Portugal's capital is a truly diverse destination. From gothic enclaves and ancient ruins to modern cuisine and glamorous boulevards, the City of Seven Hills provides ample opportunities for curious travellers.Read More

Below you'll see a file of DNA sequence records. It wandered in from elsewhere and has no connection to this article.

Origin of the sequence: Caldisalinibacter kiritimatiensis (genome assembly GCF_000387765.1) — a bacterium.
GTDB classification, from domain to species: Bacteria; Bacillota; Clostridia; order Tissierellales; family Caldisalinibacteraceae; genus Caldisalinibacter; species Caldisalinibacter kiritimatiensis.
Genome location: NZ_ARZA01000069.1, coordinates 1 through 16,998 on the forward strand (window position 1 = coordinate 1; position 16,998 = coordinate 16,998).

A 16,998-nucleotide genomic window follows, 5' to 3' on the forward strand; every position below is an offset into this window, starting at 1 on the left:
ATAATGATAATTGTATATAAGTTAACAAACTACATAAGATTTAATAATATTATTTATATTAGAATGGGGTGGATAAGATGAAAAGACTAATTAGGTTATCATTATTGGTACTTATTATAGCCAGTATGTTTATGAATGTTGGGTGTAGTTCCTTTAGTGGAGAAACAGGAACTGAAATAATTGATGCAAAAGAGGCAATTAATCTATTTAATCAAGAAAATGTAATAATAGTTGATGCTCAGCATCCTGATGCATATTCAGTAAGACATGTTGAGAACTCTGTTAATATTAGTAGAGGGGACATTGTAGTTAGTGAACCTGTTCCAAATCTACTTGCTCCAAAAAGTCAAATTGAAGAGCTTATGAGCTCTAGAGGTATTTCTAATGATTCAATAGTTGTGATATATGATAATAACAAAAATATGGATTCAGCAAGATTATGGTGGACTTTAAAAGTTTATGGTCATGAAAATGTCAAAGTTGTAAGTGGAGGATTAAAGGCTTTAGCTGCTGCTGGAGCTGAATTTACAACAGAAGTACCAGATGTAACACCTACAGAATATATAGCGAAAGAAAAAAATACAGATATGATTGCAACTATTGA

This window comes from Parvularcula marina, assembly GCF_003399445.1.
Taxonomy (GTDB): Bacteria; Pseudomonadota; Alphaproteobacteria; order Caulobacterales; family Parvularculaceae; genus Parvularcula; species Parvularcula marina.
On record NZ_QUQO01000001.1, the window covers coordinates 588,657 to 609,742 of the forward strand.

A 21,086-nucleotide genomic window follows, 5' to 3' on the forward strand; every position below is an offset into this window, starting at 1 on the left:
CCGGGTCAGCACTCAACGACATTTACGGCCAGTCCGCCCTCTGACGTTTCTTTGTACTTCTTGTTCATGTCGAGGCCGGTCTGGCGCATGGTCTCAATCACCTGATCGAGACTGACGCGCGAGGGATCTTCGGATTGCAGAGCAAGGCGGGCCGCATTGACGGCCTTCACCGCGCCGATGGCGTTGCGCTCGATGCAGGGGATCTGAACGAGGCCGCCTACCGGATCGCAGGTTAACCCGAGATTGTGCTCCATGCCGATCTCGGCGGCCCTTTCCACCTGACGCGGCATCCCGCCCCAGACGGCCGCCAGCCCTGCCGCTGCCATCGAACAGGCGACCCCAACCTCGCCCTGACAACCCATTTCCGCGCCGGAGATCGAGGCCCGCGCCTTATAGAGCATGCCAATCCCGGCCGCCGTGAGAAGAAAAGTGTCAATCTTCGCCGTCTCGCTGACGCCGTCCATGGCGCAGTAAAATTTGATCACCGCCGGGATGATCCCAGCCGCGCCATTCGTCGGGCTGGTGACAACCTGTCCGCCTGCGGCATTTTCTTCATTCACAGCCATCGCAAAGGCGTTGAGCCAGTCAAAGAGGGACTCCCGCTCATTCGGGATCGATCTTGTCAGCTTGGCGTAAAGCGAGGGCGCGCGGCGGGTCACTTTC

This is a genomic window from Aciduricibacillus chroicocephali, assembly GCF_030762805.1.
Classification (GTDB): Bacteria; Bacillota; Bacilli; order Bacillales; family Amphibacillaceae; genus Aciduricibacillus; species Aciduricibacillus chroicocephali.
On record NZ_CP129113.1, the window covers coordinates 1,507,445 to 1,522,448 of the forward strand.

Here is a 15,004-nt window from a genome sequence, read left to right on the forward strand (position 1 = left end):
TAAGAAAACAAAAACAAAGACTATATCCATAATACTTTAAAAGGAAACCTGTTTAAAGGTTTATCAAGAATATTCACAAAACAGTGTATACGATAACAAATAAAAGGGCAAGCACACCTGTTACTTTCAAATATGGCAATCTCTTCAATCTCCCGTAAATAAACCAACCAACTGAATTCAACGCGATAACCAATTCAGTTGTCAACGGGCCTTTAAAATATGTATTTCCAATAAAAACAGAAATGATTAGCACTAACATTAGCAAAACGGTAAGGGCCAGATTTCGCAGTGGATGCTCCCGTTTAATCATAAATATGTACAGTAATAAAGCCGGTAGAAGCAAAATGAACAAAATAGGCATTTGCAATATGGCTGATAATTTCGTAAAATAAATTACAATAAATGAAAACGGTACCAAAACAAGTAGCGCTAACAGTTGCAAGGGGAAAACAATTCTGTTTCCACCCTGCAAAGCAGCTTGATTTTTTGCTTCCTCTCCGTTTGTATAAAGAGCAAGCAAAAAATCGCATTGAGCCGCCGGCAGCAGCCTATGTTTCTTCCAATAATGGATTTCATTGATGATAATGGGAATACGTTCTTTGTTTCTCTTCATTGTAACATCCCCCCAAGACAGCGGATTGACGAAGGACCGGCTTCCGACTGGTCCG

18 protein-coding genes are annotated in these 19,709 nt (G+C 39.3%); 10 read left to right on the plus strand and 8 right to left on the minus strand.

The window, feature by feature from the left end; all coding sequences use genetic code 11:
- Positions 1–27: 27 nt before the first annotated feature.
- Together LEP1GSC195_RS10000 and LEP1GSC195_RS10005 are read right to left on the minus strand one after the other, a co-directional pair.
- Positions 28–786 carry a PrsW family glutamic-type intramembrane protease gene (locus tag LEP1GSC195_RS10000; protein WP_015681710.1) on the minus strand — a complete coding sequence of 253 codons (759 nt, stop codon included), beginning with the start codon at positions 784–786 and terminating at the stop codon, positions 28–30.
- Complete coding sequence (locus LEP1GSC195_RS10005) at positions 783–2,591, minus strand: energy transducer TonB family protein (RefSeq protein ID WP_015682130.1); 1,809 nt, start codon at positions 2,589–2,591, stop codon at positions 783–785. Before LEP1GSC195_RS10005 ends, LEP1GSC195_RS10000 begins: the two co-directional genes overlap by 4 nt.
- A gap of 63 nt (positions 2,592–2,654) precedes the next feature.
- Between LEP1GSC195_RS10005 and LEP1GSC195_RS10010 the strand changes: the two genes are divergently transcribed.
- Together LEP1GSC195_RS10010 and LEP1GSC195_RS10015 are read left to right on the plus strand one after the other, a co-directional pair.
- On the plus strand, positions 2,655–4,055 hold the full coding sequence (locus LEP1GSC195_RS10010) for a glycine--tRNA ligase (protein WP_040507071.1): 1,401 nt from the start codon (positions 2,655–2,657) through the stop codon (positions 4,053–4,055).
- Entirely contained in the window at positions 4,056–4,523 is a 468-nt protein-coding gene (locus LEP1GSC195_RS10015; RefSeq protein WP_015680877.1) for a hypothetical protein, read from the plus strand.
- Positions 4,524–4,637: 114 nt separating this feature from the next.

You'll better understand this vibrant, mercurial city by first getting a feel for Portuguese culture and history. Head to the Museum of Art, Architecture and Technology (MAAT) to see exhibitions by contemporary artists, architects and thinkers, then on to the Museum of Design and Fashion (MuDe), for examples of fashion and industrial design spanning the past 300 years. If these leave you hungry for art of a different sort, spend a few hours at the Belém Cultural Center, a complex of venues developed for conferences, exhibitions and performance, then on to the achingly hip LxFactory, an industrial labyrinth filled with street art, cafés and creative shops. Next, it's time for some history. Perched at the top of Lisbon's highest hill, São Jorge Castle towers over the city like a fairytale fortress, all battlements and ramparts (it's particularly splendid when lit up at night) – but the view from its highest point, over the old city and Tagus Estuary, is just as magical. While you're in a historical mood, check out Belém Tower, an elaborate 16th-century fortification which teeters on the very edge of Lisbon's coast, then make your way to the magnificent Ponte 25 de Abril, an enormous suspension bridge linking Lisbon and neighbouring Almada. It would be rude not to pay a visit to Europe's largest indoor aquarium, so make Oceanário de Lisboa your next stop, before heading for a meal at Mercado da Ribeira, Lisbon's main food market. As evening falls, stroll down Rua Augusta, Lisbon's main pedestrianised street. Lined with fabulous architecture and plenty of outdoor cafés, it's the perfect spot to sit and watch the world go by with a large chilled glass of vinho verde. Now you've hit off all the major players, it's time to get off the beaten track. Read on for our local insider tips.